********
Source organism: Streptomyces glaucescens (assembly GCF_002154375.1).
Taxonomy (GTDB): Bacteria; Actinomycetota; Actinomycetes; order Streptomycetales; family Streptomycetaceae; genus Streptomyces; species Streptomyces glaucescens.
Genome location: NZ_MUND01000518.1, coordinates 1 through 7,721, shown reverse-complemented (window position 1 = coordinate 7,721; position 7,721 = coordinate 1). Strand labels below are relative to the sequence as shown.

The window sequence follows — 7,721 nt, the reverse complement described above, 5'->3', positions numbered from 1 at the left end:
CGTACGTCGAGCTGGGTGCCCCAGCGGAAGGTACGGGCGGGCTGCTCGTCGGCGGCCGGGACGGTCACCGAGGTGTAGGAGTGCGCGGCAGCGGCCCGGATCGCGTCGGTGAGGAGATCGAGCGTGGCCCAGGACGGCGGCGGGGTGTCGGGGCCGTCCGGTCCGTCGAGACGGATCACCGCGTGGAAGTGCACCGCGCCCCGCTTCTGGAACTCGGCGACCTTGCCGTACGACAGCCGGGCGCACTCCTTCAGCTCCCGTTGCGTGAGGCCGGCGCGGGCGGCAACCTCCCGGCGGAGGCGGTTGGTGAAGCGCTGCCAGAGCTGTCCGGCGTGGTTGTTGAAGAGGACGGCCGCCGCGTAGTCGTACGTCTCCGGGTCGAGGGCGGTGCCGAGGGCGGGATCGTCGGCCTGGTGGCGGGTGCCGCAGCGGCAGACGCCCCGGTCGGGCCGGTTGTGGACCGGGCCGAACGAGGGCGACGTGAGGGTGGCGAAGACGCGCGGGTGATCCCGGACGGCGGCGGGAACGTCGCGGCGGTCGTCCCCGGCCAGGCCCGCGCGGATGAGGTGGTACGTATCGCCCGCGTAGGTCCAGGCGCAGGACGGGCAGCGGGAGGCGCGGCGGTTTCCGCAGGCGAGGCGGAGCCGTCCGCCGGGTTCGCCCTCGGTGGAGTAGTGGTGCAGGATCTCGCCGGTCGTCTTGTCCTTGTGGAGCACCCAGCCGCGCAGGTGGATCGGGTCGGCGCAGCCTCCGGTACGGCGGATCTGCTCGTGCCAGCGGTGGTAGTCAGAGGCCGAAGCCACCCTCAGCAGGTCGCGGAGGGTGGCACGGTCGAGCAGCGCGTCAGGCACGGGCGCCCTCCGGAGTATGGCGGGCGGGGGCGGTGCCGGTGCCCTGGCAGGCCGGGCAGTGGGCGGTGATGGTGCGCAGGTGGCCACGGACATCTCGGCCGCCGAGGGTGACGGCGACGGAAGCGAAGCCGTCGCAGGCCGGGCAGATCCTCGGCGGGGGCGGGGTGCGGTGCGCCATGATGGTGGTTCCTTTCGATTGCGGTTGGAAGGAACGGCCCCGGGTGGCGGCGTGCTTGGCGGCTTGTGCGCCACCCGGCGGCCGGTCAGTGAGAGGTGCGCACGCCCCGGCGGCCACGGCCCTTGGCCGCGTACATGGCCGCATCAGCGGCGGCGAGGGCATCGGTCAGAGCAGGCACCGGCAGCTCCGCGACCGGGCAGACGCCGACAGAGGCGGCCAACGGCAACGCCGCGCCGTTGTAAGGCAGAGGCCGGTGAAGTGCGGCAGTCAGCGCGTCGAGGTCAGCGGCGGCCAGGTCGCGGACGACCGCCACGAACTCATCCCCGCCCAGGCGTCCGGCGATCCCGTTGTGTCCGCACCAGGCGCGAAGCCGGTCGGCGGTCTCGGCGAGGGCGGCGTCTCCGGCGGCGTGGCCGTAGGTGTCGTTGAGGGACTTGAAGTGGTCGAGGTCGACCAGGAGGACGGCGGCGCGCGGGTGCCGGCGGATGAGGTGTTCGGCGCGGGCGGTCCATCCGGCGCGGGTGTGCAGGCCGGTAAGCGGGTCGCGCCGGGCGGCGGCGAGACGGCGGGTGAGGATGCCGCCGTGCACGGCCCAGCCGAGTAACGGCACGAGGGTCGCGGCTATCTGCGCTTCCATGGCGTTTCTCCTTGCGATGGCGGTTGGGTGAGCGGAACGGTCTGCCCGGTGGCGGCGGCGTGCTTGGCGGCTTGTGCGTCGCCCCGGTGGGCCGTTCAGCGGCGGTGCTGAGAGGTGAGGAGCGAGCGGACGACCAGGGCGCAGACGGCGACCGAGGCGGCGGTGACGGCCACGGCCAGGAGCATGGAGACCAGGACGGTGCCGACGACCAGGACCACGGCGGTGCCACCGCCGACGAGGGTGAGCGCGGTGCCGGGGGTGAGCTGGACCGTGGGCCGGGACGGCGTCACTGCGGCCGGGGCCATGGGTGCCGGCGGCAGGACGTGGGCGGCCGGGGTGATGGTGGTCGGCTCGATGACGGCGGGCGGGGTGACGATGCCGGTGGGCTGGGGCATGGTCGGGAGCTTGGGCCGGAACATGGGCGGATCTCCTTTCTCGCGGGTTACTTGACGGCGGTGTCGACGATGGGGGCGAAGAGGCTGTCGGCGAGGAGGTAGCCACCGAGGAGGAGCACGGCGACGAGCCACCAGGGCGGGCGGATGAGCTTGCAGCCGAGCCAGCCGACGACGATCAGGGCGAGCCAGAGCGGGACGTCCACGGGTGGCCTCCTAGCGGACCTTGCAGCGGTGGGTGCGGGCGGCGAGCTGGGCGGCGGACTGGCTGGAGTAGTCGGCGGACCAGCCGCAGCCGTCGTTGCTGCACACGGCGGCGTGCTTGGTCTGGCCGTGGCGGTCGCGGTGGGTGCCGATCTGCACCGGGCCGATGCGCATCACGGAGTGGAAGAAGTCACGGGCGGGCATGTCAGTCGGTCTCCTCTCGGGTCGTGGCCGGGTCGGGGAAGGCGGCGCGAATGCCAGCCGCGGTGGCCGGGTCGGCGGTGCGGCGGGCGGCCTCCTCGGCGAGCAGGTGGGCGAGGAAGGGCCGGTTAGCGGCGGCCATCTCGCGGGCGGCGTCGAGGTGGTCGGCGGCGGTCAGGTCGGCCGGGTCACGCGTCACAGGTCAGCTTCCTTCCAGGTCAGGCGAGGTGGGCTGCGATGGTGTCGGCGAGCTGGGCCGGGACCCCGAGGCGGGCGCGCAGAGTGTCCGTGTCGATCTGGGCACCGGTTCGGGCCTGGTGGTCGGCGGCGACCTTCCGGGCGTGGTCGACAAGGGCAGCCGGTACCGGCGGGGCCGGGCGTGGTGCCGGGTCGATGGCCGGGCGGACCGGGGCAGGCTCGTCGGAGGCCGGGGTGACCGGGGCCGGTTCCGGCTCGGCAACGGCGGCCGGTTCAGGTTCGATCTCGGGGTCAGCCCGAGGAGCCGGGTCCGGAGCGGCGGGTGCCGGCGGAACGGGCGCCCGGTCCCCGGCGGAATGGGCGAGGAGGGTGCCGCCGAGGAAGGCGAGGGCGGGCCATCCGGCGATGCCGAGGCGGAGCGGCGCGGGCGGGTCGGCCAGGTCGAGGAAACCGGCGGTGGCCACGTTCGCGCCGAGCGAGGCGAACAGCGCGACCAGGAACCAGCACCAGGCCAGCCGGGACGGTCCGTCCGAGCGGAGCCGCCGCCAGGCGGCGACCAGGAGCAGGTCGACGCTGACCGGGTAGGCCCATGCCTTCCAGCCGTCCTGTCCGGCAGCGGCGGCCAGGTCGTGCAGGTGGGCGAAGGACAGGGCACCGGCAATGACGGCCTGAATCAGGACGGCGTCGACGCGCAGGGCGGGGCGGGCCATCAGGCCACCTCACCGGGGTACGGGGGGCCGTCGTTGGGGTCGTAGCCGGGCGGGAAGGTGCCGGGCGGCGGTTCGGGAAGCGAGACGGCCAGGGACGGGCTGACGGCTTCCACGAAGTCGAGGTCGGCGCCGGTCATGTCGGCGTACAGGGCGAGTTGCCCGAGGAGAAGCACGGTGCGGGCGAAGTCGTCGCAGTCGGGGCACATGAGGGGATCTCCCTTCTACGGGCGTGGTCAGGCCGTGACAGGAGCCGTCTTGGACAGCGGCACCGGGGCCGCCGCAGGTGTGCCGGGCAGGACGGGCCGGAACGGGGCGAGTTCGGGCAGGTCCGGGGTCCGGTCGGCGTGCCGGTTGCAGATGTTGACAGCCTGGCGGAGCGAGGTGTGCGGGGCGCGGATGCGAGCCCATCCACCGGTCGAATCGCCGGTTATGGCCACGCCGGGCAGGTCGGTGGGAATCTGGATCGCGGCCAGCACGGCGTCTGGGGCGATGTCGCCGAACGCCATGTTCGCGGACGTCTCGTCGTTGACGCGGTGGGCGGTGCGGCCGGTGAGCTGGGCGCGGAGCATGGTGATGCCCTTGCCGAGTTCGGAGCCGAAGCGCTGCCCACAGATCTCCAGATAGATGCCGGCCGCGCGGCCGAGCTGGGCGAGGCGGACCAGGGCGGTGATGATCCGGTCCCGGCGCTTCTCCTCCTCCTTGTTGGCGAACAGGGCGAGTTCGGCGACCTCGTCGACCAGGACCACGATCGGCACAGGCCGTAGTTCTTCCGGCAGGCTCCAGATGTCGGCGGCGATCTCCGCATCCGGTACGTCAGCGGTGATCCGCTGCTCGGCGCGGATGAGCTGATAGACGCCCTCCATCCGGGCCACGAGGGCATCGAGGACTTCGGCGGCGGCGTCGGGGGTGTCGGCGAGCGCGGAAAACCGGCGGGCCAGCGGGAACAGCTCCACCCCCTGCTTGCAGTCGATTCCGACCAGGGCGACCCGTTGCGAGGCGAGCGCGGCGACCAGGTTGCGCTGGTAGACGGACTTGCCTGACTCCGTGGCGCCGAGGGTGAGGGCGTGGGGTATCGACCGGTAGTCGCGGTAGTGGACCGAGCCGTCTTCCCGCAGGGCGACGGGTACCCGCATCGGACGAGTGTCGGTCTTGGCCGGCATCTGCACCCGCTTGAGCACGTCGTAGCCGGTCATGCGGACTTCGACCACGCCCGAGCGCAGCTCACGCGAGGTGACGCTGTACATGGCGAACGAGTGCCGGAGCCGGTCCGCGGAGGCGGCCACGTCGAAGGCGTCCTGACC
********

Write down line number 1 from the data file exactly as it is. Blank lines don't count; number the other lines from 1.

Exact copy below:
Source organism: Streptomyces glaucescens (assembly GCF_002154375.1).